The only real emergency is a situation you haven't been trained to handle.
My CFI told my daughter that many years ago when she interviewed him for a school project. The only real emergency is a situation you haven't been trained to handle. That phrase has stuck in my head for many years. Especially now that I'm training other pilots and future pilots. As I train them I try to make sure my pilots don't have a real emergency.
One of the situations I commonly train people to troubleshoot and handle is a rough running engine with some power loss. This is much more common than complete power loss. Once I'd experienced a engine that seemed to be running a bit rough with no power loss. However, I'd never experienced a severely rough running engine and major power loss. Fortunately, my training, and the training I've been providing, did prepare me for the situation when it happened today.
This afternoon I was in a Piper Arrow with a commercial student. We were planning on doing Chandelles and Emergency Descents, maneuvers Commercial Pilot candidates must master. We taxied out to the run-up area and he did the run-up checks. Everything, including all magneto and propeller checks, seemed fine. He requested take off and off we went.
On the take off roll my student commented he needed more right rudder than he expected. I thought the engine seemed to be running strong but the climb out performance wasn't as good as expected. He brought up the landing gear and it seemed to take forever to get to 500ft AGL. I kept checking my student's airspeed but he was climbing at Vy, which should have given us at least 800fpm climb rate. Just as we gained enough altitude to turn crosswind the engine started running rough, rougher than I'd ever felt before.
"The engine's running rough!" the young man said. I told him to turn downwind and not change anything until we got over 1000 AGL. Our climb rate was down to 100fpm, with occasional increases to 500 fpm in an updraft. My initial thought was the propeller was somehow out of balance because I felt vibrations throughout the plane. I told him to keep climbing and then turn off the fuel pump and pull back on MP and throttle to "25 squared" after we were abeam the numbers. This was deliberate because I knew I could do a power off approach from that location and altitude without issue. He did and the roughness seemed slightly better, though the climb rate was still pathetic. Time to troubleshoot.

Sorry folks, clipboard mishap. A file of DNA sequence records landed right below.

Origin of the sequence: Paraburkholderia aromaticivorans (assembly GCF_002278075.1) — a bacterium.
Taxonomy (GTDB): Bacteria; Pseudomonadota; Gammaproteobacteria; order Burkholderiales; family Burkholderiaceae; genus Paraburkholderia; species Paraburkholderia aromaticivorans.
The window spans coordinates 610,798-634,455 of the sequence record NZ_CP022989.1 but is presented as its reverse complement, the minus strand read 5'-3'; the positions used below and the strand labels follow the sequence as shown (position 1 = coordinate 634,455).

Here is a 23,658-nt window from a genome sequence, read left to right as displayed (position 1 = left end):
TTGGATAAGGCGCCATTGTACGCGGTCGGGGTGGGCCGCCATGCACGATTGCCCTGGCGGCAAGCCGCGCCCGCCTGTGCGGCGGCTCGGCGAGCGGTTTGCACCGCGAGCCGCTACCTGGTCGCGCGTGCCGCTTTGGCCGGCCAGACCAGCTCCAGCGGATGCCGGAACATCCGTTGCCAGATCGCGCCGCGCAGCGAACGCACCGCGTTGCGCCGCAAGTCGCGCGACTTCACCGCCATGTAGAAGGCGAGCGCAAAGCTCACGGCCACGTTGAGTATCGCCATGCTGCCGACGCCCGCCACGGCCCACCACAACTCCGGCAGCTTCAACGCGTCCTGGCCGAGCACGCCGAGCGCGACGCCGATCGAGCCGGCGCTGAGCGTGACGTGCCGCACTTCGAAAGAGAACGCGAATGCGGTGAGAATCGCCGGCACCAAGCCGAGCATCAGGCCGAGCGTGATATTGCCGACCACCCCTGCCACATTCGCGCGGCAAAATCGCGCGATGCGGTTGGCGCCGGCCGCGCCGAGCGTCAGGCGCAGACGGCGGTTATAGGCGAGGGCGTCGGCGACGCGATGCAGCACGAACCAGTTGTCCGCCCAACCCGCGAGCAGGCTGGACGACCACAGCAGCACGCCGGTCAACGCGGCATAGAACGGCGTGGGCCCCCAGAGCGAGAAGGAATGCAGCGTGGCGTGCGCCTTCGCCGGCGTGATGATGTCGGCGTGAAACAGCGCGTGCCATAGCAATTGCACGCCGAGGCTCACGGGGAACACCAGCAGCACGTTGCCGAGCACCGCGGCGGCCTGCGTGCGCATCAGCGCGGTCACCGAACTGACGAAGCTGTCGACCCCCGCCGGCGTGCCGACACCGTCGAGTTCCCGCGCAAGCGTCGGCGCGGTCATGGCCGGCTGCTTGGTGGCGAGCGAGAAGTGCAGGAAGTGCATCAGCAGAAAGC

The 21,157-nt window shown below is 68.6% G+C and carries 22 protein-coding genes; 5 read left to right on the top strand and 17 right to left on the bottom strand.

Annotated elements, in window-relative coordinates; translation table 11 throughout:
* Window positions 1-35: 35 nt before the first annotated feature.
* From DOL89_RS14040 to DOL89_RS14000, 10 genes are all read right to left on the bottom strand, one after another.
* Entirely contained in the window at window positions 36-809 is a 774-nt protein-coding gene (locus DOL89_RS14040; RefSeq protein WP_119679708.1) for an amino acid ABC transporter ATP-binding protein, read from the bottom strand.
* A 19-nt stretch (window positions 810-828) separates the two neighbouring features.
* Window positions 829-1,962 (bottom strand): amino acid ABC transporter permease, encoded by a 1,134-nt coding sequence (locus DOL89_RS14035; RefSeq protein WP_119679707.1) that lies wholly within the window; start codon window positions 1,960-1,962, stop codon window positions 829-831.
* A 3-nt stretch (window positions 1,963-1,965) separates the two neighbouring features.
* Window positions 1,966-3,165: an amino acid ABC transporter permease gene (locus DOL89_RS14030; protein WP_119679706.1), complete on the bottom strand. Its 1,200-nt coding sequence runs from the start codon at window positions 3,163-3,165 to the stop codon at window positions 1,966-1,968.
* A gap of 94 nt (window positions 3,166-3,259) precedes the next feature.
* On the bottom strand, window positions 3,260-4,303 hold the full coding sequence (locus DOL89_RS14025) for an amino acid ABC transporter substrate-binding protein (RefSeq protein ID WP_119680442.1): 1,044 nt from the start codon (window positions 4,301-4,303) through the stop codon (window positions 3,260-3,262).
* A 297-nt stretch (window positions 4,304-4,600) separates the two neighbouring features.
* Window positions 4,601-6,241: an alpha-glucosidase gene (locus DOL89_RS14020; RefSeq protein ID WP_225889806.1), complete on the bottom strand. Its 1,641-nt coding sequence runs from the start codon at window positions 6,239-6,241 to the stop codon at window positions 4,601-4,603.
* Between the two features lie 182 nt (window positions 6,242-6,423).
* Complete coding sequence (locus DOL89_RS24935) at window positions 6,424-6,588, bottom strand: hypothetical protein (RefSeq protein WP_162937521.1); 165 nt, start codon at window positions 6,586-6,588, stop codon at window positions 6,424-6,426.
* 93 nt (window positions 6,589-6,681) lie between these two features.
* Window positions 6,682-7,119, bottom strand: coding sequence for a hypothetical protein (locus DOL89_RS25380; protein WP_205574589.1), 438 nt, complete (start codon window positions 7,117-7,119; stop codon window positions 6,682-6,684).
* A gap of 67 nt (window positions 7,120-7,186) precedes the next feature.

We continued downwind, climbing slowly away from the airport. We both checked the oil pressure and temperature, fuel pressure, everything looked good. I was thinking now this was a magneto issue. The magneto check on the ground, just minutes before, was good, but I couldn't think of anything else it could be. With our climb performance so poor I didn't know what else would happen and I didn't want to climb away from the airport any further to attempt an airborne mag check. At about 2000ft MSL, I told the student to request a return to the airport to land.
We were cleared immediately to make a 180 degree turn and come back in to land on 31L. I told him not to change any other power settings until we knew we could make the runway if we lost complete power on our return to the airport. Once we were sure he slowly reduced the throttle and pitched for lower airspeed so we could slow down, get the gear down, and land. 30 degrees of flaps and a loooooong forward slip later we were back on the ground at RHV. The tower asked us if we wanted to stay in the pattern. We requested to taxi to transient to see if we could figure out the problem (perhaps a suddenly fouled plug?)
In transient we did a magneto check again and this time there was a major difference between left and right mags. Left mag ran smooth, right mag dropped 500 RPM and ran extremely rough. Just in case the spark plugs were fouled we ran up bit longer at high RPM and leaned aggressively. No difference. This was something we couldn't fix. We taxied back to parking and shut down the plane.
The problem could be a bad magneto, plug wires or a spark plug I think. In any case, it wasn't an emergency, even though it was quite disturbing for my student. For my own part I didn't feel nervous at all. It was a situation I'd been trained to handle.
As we debriefed on the event I told my student what my daughter was told that day, "The only emergency is a situation you haven't been trained to handle." That gave him pause as he realized even with his private pilot training he was trained to handle that situation. At the same time, he said, he was really glad I was there with him.